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New’s of the week selected by Impactscool – April 15th

15 April 2019 | Written by La redazione

The most important news about future and technology selected by Impactscool team

From insects’ eyes to the 3D print

Inspired by the eyes of insects, new materials with exceptional optical characteristics have been printed in 3D. Antennas capable of filtering certain electromagnetic frequencies, parabolic reflectors that absorb and transmit certain frequencies and many other applications for new 3D printed meta-materials developed by Tufts University. Drawing inspiration from the compound eyes of the moths it was possible to develop a hemispherical device capable of absorbing electromagnetic signals from every direction only in certain sequences. By exploiting complex geometric shapes, generated with a combination of 3D printing, micro-incisions and metallic coatings, repeated on a microscopic scale – lower than the wavelength of the various electromagnetic radiations that we want to use – it was possible to increase the capacities of the materials used previously decreasing its size. This technology could find applications in many fields in the future, such as more precise and compact sensors for medical diagnosis, telecommunication antennas and devices for optical measurements, such as portable spectrographs.

A delicate Italian hand for Robosimian

The JPL robot will be able to manipulate objects with greater delicacy, an essential skill in emergency situations. It’s called Robosimian, it looks like a spider or a gorilla, depending on whether it is in its quadruped or bipedal structure, it is a robot produced by the JPL, the Jet Propulsion Laboratory, to carry out operations in areas hit by catastrophes and by today he has an all-Italian hand that will allow him to manipulate objects with a delicacy never seen before in a car. The prototype was built by the Scuola Superiore Sant’Anna of Pisa and Jpl, with the collaboration of the Italian Institute of Technology and the Cà Foscari University of Venice. Through a fiber optic sensor “the robotic hand is able both to accurately detect dimensions and consistency of the materials touched – declared the first author of the research, Luca Massari – both to grasp fragile objects without breaking them or causing them to slip, and to adapt dynamically the position of robotic fingers during the manipulation of objects that change volume ”.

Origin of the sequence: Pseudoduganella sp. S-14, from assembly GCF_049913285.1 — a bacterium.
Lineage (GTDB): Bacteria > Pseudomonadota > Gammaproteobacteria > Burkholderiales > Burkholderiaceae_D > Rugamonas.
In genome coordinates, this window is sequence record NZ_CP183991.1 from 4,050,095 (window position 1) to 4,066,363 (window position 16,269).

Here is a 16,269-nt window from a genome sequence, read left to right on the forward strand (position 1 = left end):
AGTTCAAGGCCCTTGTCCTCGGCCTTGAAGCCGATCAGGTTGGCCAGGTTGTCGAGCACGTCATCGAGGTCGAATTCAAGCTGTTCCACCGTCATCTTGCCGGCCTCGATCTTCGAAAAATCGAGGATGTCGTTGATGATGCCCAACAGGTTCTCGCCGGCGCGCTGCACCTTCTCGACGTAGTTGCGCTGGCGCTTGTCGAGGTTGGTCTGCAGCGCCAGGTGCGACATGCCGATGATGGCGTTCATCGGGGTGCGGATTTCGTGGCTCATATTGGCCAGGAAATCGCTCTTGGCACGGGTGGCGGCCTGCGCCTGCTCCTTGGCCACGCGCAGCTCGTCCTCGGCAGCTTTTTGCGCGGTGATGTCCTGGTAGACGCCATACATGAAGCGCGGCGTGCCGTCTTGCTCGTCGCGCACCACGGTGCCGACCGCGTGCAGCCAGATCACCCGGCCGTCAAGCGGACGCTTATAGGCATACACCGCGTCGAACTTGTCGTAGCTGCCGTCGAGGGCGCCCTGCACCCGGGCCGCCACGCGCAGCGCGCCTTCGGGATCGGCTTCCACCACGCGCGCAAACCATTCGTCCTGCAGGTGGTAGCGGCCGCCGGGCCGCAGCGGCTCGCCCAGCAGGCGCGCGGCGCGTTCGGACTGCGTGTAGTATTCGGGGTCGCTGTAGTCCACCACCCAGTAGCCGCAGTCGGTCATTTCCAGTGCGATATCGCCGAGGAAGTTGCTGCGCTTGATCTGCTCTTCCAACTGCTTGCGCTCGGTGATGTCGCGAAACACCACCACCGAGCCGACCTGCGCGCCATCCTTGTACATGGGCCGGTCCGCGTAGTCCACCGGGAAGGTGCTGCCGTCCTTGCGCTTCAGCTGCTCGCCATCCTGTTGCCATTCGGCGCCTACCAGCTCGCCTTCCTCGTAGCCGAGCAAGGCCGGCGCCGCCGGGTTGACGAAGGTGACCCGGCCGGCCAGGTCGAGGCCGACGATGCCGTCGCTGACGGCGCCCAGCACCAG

New features for focal, the smart glasses from North

Listen to music, manage notifications, get live directions and an automatic voice memo unblocking service in the new Focal smart lens update.  Smart glasses gain new features. Thanks to a new update they will be able to allow the use of Spotify through the control loop called Loop. Thanks to augmented reality the glasses will provide directions, including distance, estimated time of arrival and possibly automatically share with their contacts a possible delay. The navigation system is automatically deactivated when the glasses perceive that the user is driving a vehicle, so as to avoid distractions. Finally, the most acclaimed feature, called “Rewind”, will allow smart glasses to record voice memos that will then be automatically transcribed and sent by email to the owner.